Distractions come in three types: visual, manual, and cognitive, which means distracted driving is anything that takes your hands off the wheel, eyes off the road, or mind off driving.
Drivers who are texting or talking on cell phones, adjusting the radio, eating and drinking, putting on makeup, or interacting with other passengers can he held liable for damages caused by their negligent behavior. Even at 50 mph, a focused driver will need roughly the length of a football field to come to a complete stop.
When you get behind the wheel, multiple elements are competing for your attention. It is important to know what distractions you face and how to ignore them.
These 10 driving distractions are more common than others:
1. Texting, Email, and Social Media Apps
Texting and the use of social media apps like Facebook, Instagram, or Twitter are common and very dangerous distractions. Although most people like to think they’re safe drivers, 35% of drivers admitted to sending a text or email while driving, according to a 2018 AAA survey. Since it requires manual, cognitive, and visual attention, texting significantly increases the likelihood of being in a crash.
2. Talking on the Phone
Holding a phone to your ear can impede your control over the vehicle. The NHSTA estimated that at any typical daylight hour in 2018 over 475,000 drivers were holding a phone to their ear. But even with the hands-free technology in newer vehicles, the phone conversation itself can easily take your focus off the road. The National Security Council states that just talking on the phone can narrow a driver’s field of perception by up to 50%.
3. Eating, Drinking, or Smoking
Whether it’s coffee on the drive to work or a fast-food burger for lunch, Americans eat and drink in their cars quite often. But to unbag and unwrap these items require you to take your hands off the wheel. Moreover, the act of eating and drinking, bring the items up to your face, can actually obstruct the view of the road as well causing visual distractions.
4. Applying Makeup, Grooming, or Changing
It may seem like you will save a few minutes by applying makeup, combing your hair, lint rolling your jacket, or changing clothes in your car. But the time you could save is dwarfed by the increased risk posed by these visual and manual distractions. Clothes changing, in particular, is more likely to force both hands off the wheel and could render them useless at a critical moment.
5. Reaching for Something
It’s rarely thought about as a distraction but reaching for something can be a serious risk to your safety. Twisting and straining to reach a pair of glasses in the glovebox, a bottle cap that fell on the floor, or a CD case in the back seat, reduces the control over the wheel and takes your eyes away from the road.
6. Using In-Car Technology
Unloading and loading CDs, entering GPS destinations, and adjusting the air conditioning or heater settings are all very common distractions in vehicles. Newer vehicles are now being equipped with touch-screen dashboard systems. In 2019, 82% of vehicles sold had this feature. Though there are many hands-free options with these infotainment systems, they can still be very cognitively distracting.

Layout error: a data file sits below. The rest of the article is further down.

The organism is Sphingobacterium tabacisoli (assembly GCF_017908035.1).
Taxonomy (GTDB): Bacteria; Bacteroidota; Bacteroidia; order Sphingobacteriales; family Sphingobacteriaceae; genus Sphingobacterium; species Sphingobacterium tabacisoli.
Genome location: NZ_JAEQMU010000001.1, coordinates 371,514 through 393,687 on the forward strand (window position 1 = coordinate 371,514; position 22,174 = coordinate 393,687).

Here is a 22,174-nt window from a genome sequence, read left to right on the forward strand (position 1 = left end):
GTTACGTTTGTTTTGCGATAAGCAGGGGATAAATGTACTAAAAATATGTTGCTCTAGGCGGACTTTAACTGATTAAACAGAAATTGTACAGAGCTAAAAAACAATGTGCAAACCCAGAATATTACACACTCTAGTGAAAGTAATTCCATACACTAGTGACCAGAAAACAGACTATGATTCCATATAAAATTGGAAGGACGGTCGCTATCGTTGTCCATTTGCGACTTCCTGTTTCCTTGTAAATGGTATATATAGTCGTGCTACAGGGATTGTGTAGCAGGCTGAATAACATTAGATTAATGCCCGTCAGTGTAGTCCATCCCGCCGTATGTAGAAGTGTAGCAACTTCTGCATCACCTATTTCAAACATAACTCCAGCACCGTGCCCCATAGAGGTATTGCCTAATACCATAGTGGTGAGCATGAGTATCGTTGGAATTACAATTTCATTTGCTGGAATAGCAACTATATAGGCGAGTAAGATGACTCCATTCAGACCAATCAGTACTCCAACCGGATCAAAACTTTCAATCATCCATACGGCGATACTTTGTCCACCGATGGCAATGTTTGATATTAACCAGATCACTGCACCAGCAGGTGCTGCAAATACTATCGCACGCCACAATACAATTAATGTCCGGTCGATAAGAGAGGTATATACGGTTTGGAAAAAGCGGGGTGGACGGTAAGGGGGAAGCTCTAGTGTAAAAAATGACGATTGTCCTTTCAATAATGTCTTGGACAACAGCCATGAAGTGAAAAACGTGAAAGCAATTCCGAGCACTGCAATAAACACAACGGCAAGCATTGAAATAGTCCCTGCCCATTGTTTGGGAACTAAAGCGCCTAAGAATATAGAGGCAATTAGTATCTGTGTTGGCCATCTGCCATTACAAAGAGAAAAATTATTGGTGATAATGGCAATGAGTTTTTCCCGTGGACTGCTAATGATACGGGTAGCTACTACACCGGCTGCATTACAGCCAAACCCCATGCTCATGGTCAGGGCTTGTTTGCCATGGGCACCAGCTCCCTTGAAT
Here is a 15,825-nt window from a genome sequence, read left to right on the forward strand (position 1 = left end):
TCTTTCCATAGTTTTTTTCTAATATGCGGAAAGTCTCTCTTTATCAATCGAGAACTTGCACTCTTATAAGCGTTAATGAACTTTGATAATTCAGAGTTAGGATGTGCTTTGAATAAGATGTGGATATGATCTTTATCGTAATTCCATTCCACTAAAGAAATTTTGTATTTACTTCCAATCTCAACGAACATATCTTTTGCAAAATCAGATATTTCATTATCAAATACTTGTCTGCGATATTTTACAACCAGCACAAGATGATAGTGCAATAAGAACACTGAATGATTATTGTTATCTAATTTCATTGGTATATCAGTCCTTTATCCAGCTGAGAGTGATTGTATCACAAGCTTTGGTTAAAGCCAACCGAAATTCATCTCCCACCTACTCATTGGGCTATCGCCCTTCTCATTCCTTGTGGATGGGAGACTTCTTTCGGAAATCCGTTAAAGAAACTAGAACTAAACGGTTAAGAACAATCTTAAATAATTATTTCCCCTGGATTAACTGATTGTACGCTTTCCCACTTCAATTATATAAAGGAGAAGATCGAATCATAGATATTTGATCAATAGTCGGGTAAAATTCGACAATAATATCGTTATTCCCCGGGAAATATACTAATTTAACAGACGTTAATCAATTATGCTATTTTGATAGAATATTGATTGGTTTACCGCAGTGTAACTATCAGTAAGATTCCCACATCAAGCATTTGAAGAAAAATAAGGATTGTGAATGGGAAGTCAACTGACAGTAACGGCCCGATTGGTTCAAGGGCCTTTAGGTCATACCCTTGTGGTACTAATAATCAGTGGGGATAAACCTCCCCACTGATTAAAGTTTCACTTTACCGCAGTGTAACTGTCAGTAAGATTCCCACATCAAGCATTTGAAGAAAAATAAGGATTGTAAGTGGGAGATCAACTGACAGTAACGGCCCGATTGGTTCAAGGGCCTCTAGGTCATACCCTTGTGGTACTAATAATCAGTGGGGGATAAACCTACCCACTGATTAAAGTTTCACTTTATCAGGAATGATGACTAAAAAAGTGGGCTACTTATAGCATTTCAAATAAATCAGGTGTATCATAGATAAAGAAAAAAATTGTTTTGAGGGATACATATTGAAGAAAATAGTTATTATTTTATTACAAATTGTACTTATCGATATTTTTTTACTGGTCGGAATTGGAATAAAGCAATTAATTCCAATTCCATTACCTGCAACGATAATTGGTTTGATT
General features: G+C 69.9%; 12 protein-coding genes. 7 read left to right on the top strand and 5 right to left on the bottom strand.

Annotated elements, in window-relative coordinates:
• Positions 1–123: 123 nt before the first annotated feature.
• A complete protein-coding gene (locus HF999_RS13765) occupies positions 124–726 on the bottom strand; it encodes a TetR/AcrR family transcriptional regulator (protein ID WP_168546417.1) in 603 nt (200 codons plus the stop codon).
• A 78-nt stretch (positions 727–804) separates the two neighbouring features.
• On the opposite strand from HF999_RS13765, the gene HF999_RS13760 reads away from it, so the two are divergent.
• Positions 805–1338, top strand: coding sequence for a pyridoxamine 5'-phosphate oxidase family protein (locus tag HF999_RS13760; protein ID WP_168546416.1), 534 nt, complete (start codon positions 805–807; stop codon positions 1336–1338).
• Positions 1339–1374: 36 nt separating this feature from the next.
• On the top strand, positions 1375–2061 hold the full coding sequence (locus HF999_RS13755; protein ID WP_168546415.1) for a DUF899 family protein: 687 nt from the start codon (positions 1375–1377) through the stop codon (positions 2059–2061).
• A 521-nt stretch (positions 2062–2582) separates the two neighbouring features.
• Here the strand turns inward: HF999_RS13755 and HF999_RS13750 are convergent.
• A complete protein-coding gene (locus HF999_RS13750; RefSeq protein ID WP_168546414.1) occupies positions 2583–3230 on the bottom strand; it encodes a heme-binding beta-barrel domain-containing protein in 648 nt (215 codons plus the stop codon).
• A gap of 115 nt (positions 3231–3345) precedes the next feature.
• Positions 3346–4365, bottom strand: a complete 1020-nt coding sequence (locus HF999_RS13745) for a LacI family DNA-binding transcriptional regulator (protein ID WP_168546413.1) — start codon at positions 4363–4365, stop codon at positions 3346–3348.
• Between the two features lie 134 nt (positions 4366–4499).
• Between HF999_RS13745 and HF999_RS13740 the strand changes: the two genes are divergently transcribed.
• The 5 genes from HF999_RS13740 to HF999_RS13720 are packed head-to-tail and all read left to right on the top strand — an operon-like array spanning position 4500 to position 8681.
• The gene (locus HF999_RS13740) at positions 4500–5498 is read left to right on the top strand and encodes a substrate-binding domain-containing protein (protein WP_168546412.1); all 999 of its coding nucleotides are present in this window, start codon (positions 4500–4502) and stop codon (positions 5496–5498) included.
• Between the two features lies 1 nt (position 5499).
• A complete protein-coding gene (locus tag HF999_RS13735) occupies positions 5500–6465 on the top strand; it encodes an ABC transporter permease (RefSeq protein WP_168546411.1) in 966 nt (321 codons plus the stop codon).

7. Loud and Rowdy Passengers
Carpooling is a great way to save the environment. But when passengers behave badly, they can become risks. An energetic conversation or a heated debate with passengers can quickly become both a cognitive and visual distraction. On top of that, physical interactions or disruptions by passengers further increase the risk of an accident.
8. Driving with a Pet
We all love our pets, but they also demand a lot of attention. When we’re at home, this isn’t a problem. But when pets are in the car with us, we can easily get distracted by petting them, holding them, or even looking at them. Plus, a pet who refuses to sit still or stay in the back seat can be especially dangerous and hamper your ability to drive the vehicle.
9. Rubbernecking and People Watching
After inching along I-95 for miles, you finally see the cause of the slowdown. But as you turn your head to figure out what’s going on—BAM!—you run into the car in front of you. Nothing is worse than causing an accident because you were distracted by another accident. And yet, staring out the window at stopped or stalled vehicles, wrecks, people on the sidewalk, roadside attractions, or even billboards all take your mental and visual attention off of the cars in front of you.
Daydreaming or letting your mind wander are natural and common, but drivers should take extra care to avoid these distractions while in the car. Delayed reaction times are the prime cause of distracted driving accidents. When your mind wanders or you dream about something else, you aren’t actively focused on the road ahead of you and your reactions to events will be slower. Given that you are hurtling down the road at 60 miles per hour in a 3,000-pound metal missile, it’s a good idea to maintain a tight focus on the task at hand.
Distracted Driving Is Dangerous
Even a momentary lapse in attention can be disastrous when you’re behind the wheel. Not only are distracted drivers more likely to cause an accident, they are also less likely to be able to avoid an accident.
If a negligent, distracted driver caused an accident and you were injured, we can help. You have the right to hold the negligent driver accountable and to receive compensation for your damages.
Don’t let an aggressive insurance company force you into accepting less than you deserve. The personal injury lawyers here at Personal Injury & Accident Law Center would love to speak to you about your case and tell you how we can help you get on the path to recovery. Call us today at (561)372-3800 to schedule a free case evaluation or fill out the confidential form below and a team member will contact you soon.
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